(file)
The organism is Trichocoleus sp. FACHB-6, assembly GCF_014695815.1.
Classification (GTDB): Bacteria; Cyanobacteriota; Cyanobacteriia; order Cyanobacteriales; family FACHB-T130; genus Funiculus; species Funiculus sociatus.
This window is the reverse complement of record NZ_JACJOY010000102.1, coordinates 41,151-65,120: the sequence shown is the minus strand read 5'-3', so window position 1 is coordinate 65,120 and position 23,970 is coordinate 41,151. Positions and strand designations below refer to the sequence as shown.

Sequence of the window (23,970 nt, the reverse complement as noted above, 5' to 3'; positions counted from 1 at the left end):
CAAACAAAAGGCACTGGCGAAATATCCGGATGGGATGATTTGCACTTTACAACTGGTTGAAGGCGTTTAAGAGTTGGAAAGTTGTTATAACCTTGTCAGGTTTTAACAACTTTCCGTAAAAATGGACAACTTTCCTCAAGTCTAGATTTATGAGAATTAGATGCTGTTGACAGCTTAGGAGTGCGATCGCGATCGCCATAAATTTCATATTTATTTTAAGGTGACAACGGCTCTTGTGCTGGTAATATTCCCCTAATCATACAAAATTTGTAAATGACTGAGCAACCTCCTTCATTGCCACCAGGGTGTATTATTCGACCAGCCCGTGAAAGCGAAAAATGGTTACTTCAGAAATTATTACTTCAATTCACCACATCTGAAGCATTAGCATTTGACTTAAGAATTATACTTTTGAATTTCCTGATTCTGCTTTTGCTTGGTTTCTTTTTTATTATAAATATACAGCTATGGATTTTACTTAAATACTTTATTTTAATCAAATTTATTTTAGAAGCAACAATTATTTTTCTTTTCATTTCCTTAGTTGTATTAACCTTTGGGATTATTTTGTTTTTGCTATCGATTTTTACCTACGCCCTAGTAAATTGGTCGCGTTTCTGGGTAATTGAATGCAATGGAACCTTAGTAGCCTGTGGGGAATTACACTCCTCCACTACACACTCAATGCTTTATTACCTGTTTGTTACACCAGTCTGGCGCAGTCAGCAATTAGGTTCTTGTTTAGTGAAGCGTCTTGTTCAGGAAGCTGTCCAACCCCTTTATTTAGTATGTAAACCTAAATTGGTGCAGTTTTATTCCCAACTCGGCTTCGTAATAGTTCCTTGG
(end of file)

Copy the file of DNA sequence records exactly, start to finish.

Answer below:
The organism is Trichocoleus sp. FACHB-6, assembly GCF_014695815.1.
Classification (GTDB): Bacteria; Cyanobacteriota; Cyanobacteriia; order Cyanobacteriales; family FACHB-T130; genus Funiculus; species Funiculus sociatus.
This window is the reverse complement of record NZ_JACJOY010000102.1, coordinates 41,151-65,120: the sequence shown is the minus strand read 5'-3', so window position 1 is coordinate 65,120 and position 23,970 is coordinate 41,151. Positions and strand designations below refer to the sequence as shown.

Sequence of the window (23,970 nt, the reverse complement as noted above, 5' to 3'; positions counted from 1 at the left end):
CAAACAAAAGGCACTGGCGAAATATCCGGATGGGATGATTTGCACTTTACAACTGGTTGAAGGCGTTTAAGAGTTGGAAAGTTGTTATAACCTTGTCAGGTTTTAACAACTTTCCGTAAAAATGGACAACTTTCCTCAAGTCTAGATTTATGAGAATTAGATGCTGTTGACAGCTTAGGAGTGCGATCGCGATCGCCATAAATTTCATATTTATTTTAAGGTGACAACGGCTCTTGTGCTGGTAATATTCCCCTAATCATACAAAATTTGTAAATGACTGAGCAACCTCCTTCATTGCCACCAGGGTGTATTATTCGACCAGCCCGTGAAAGCGAAAAATGGTTACTTCAGAAATTATTACTTCAATTCACCACATCTGAAGCATTAGCATTTGACTTAAGAATTATACTTTTGAATTTCCTGATTCTGCTTTTGCTTGGTTTCTTTTTTATTATAAATATACAGCTATGGATTTTACTTAAATACTTTATTTTAATCAAATTTATTTTAGAAGCAACAATTATTTTTCTTTTCATTTCCTTAGTTGTATTAACCTTTGGGATTATTTTGTTTTTGCTATCGATTTTTACCTACGCCCTAGTAAATTGGTCGCGTTTCTGGGTAATTGAATGCAATGGAACCTTAGTAGCCTGTGGGGAATTACACTCCTCCACTACACACTCAATGCTTTATTACCTGTTTGTTACACCAGTCTGGCGCAGTCAGCAATTAGGTTCTTGTTTAGTGAAGCGTCTTGTTCAGGAAGCTGTCCAACCCCTTTATTTAGTATGTAAACCTAAATTGGTGCAGTTTTATTCCCAACTCGGCTTCGTAATAGTTCCTTGG